Maritime Security Act

Maritime Security Act
Introduction

The issue of maritime security became urgent at the beginning of the last century. From 1917 different security acts served to prevent the damage through sabotage and terrorism. After the terrorist attacks on 09.10.2001 almost all the countries of the world including the USA revised the existed laws on security measurers. As the results new Maritime Transportation Security Act was adopted in 2002 to minimize the risk of terrorism and unlawful interference within the U.S. maritime domain. However, these prevention measurers had some economical impact. The objective of this essay is to discuss the economic impact of security measurer in maritime transportation.

The Maritime Transportation Security Act of 2002

The latest Maritime Transportation Security Act (MTSA) was adopted in 2002 and by 2004 was approved in lace in all the states. This act determined the special requirements to certain vessels, especially oil tankers and liquefied natural gas tankers, because of high risk of security incident. All the foreign-flagged tankers must be equipped with the automatic identification system. This system allows monitoring and tracking the vessels when traveling on U.S. waters. Also the oil and gas tankers can be accompanied by sea marshals when transit in and out ports for better harbor security.

New security requirements involve not only gas and oil tankers but some other vessels: cargo and towing vessels, barges, and large passenger ships. Every vessel must have certified security plan with the detailed description of the respond in emergence incident, the name of the responsible person, and the detailed list of technical provisions for personnel and cargo security.

However, the MTSA sets the security requirements not only for vessels but also for port facilities. The port facilities must also have the security plans for a transportation security incidents, the aim of this plan is to minimize the possible damage of these incidents to the "maximum extent practicable."
At last, MTSA demands better coordination between the local and federal security services and it amends the deepwater port act including the offshore natural gas ports to the list of port facilities to simplify the security demands.

OECD: Security in Maritime Transport

The Organization of Economic Cooperation and Development (OECD) in 2003 made a report regarding the cost of new maritime security measurers and concluded that the cost of new security measurers is lower than a possible damage from major terror attack. Many vessels and port facilities needed the new equipment but that time the fear of terror attacks was too great. The security measures in cargo shipping were significant for global commerce because more that 80% of global trade was transported by sea and thus world trade was dependent on sea transportation. That is why the maritime transport was considered as the attractive target for terrorists. However at the early stage of new security measurer implementation it became clear that the exact cost was higher than likely cost. Some costs couldn’t be measured easily. That is why the significant part of planned measurer isn’t implemented still. The new security standard nevertheless was in demand among the most participants in the international maritime trading system because of terrorism fear, huge possible losses as the result of terror attacks and general vulnerability of sea transportation.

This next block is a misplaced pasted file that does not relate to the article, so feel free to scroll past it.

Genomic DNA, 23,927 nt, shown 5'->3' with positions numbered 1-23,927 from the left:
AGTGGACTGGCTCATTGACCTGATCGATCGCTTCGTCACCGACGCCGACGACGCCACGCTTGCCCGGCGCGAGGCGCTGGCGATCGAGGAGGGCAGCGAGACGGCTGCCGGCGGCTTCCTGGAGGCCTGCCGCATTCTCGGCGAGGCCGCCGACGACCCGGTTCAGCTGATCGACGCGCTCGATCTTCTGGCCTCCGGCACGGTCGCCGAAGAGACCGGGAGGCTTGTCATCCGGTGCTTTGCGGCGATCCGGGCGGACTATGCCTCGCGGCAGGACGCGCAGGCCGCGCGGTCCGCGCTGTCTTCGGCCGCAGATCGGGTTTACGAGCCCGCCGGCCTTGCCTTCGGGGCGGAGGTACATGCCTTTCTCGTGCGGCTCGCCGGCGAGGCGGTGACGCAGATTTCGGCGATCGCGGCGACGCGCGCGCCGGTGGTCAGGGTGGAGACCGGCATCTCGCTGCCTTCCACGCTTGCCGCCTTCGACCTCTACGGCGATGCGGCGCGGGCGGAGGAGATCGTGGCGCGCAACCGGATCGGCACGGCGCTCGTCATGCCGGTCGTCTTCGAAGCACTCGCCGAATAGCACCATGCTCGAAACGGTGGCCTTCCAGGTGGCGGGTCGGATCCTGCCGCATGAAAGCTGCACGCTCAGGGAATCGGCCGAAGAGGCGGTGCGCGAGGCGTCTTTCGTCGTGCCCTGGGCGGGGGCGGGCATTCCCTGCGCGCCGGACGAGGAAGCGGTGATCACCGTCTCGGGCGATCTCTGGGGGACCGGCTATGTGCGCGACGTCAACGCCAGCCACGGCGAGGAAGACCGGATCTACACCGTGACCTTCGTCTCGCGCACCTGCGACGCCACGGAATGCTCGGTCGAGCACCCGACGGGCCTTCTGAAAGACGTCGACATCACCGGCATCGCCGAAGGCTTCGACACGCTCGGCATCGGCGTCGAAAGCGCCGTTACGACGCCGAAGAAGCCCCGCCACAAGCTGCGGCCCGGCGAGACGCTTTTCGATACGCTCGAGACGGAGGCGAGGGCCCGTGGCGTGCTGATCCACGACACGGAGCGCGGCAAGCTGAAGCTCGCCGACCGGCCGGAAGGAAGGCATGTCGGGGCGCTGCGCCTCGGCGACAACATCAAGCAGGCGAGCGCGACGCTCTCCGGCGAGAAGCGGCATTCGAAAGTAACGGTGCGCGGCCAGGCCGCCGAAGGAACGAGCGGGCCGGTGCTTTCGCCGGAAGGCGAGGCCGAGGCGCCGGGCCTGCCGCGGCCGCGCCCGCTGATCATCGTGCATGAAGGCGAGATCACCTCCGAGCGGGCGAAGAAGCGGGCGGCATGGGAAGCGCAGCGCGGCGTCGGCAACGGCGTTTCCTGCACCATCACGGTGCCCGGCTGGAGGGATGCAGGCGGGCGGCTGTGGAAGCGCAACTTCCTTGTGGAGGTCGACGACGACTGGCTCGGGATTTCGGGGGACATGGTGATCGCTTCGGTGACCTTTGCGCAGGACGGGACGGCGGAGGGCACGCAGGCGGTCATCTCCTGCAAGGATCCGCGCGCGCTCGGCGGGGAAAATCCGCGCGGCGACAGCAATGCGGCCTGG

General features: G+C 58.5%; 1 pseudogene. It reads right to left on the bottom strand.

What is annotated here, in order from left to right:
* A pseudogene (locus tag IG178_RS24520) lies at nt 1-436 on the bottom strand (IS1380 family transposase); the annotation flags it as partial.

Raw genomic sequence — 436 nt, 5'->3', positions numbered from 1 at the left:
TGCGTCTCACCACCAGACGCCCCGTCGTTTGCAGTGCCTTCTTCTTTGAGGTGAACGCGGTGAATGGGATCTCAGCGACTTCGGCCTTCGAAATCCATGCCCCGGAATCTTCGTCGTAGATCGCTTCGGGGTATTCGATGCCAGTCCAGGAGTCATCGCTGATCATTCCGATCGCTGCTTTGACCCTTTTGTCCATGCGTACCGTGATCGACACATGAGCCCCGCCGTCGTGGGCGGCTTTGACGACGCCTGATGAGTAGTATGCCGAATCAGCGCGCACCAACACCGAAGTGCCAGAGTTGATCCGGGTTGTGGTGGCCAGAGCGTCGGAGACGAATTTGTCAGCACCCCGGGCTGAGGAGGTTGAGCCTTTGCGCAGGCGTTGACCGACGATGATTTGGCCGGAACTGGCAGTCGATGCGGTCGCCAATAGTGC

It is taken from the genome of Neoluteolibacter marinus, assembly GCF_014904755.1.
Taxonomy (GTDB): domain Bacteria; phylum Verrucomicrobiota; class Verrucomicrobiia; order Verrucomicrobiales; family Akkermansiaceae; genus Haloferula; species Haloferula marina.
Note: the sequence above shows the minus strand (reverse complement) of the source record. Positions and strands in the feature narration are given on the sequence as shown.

The balance of maritime risk factors with economic impact

As it known, the resources are always limited and the cost-effectiveness of security measures is still under discussion. Some critics say that it would be more reasonable to invest in the trade development instead of the protection against the possible future threats. The possible consequences of the terror attack in the maritime transportation can be hardly removed o minimized even under new security standards. The advocates of new security standards claim that the humankind doesn’t know the major terrorist attack, which use ships or maritime infrastructure. It is rather hard to estimate the effectiveness of security measurer. Besides, new security standard brings some benefits due the general increase of control level in maritime transportation. The possible benefits of new security standards (for example, reduced delays, faster processing times, better asset control, decreased payroll) could be hardly estimated, too, but the rough calculation of these benefits allowed to compensate the costs of security measurer. The recent incidents with sea pirates in different countries are the additional argument in defense of new security standard.

Conclusion

The maritime transportation system is vet vulnerable for terror attacks. Any serious breakthrough in the sea transportation can have the significant influence on the global economics because the global trade depends on sea transport. The society faces the contradictory question of security measurers’ cost-effectiveness. However, the additional benefits of new security measurers can shorten the total cost of its implementation.


References

Maritime transportation security act of 2002. Public law 107–295—Nov. 25, 2002. Retrieved from http://www.navcen.uscg.gov/marcomms/imo/publ295.107.pdf
Security in maritime transport: risk factors and economic impact. Maritime Transport Committee. Organisation for Economic Co-operation and Development. July 2003. Retrieved from http://www.oecd.org/dataoecd/63/13/4375896.pdf
Maritime Transportation Security Act (MTSA). On the web-site of U.S. Department of Homeland Security. Retrieved from https://homeport.uscg.mil/mycg/portal/ep/channelView.do?channelId=-24885&channelPage=%2Fep%2Fchannel%2Fdefault.jsp&pageTypeId=13489

Maritime Security Act 7.9 of 10 on the basis of 4364 Review.